Trump intends to decrease the number of jobs that are outsourced, improve the economy and help middle-class workers. did in many aspects of his campaign. He saw several managers take command of his campaign and access to his Twitter account was revoked by his campaign staff in the final days of the election. The Dow Jones industrial average fell 200 points in two hours after Trump won several key states, including Ohio and Florida. The ef fects might be temporar y, with the fall resulting from initial surprise that the Republican candidate was leading.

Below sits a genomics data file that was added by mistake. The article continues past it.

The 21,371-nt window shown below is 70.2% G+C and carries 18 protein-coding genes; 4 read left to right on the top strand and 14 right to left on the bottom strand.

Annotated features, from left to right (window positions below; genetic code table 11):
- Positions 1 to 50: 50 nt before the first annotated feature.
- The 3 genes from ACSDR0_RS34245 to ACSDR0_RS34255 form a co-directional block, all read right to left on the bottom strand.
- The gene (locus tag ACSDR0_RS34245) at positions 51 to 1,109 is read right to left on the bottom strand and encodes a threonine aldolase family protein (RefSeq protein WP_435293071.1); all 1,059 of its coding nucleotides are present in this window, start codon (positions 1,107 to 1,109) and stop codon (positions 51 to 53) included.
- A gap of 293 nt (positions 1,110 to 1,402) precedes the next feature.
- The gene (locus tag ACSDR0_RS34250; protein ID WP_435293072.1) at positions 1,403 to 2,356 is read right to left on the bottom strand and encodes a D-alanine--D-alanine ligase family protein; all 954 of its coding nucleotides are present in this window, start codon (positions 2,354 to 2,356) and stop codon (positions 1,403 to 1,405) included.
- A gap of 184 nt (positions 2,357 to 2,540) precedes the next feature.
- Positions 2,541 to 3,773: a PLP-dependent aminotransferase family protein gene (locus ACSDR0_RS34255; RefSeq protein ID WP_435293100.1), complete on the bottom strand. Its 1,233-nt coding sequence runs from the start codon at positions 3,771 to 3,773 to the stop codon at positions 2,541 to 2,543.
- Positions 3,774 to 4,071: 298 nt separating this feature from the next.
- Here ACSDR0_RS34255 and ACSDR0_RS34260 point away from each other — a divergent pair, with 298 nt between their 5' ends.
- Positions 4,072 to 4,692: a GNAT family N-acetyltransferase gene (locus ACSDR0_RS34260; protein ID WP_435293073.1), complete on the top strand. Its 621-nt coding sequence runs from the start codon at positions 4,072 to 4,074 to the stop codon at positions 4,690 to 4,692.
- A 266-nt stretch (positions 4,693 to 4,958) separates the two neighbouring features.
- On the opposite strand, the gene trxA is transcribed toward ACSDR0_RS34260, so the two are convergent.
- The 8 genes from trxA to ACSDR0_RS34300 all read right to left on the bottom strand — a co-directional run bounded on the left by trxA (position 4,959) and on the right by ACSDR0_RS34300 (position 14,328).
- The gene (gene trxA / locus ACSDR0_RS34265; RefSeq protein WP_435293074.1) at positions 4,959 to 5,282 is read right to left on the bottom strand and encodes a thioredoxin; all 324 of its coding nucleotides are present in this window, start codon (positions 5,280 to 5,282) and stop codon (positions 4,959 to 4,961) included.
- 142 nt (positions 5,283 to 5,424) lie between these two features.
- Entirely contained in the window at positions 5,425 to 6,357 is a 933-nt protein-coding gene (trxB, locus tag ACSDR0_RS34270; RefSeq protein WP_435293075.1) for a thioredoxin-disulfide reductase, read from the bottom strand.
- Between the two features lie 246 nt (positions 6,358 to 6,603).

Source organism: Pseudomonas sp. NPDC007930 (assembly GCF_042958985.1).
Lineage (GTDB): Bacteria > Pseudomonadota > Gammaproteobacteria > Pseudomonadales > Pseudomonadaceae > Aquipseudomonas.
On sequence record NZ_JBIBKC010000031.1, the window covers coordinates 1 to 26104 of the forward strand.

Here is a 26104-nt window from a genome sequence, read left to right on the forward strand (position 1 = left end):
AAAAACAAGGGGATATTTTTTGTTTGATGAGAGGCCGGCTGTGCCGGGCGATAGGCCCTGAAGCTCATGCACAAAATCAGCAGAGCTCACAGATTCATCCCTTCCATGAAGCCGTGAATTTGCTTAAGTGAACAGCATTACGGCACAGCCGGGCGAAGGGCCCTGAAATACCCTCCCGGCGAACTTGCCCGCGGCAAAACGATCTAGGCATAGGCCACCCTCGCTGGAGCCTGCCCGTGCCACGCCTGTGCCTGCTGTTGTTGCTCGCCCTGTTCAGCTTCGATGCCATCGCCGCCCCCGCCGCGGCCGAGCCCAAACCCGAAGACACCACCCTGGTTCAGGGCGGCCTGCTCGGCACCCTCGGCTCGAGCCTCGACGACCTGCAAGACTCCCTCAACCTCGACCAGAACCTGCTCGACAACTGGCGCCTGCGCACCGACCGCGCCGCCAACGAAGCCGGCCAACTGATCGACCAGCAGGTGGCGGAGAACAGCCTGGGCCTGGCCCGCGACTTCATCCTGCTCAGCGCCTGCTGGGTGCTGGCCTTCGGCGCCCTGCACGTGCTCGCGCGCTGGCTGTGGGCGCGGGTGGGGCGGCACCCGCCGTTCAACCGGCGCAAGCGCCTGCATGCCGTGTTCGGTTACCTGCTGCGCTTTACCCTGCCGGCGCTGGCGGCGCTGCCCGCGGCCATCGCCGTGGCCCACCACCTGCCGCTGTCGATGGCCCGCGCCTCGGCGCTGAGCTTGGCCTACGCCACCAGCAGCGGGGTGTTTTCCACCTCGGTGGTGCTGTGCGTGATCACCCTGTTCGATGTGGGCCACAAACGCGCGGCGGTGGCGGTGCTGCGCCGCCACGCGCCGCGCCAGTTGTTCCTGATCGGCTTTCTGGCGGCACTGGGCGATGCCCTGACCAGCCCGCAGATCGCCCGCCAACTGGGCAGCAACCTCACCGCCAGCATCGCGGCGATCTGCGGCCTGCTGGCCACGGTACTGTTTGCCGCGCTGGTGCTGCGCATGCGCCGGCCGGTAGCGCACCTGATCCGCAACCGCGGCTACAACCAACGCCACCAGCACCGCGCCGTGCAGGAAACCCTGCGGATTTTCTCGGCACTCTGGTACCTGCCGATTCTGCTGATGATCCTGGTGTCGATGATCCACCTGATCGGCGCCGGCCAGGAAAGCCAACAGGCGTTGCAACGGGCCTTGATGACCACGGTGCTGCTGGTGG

Stock markets fell during the United Kingdom’s “Brexit” vote a few months ago, but have since rebounded. It is possible that the market will rebound over the next few months, as America transitions from an Obama presidency. Trump will also be in charge of negotiating or renegotiating several diplomatic efforts Obama started, including the Iran Deal and the opening of borders with Cuba. Trump’s campaign was embroiled in controversy from its beginning, with him announcing that he would push for a border wall between the United States and Mexico, and force the U.S.’s southern neighbor to pay for it. “When Mexico sends its people, they’re not sending their best,” he said at his campaign’s kickoff. “They’re sending people that have lots of problems, and they’re bringing those problems with us. They’re bringing drugs. They’re bringing crime. They’re rapists. And some, I assume, are good people.” At various points during his campaign, he announced that he would ban all Muslims from the nation. He said Muslims celebrated 9/11, that the Pope was “disgraceful” and insulted Senator John McCain as war prisoner. Recently, he was accused of being part of a Russian conspiracy to throw America into chaos, with various groups suggesting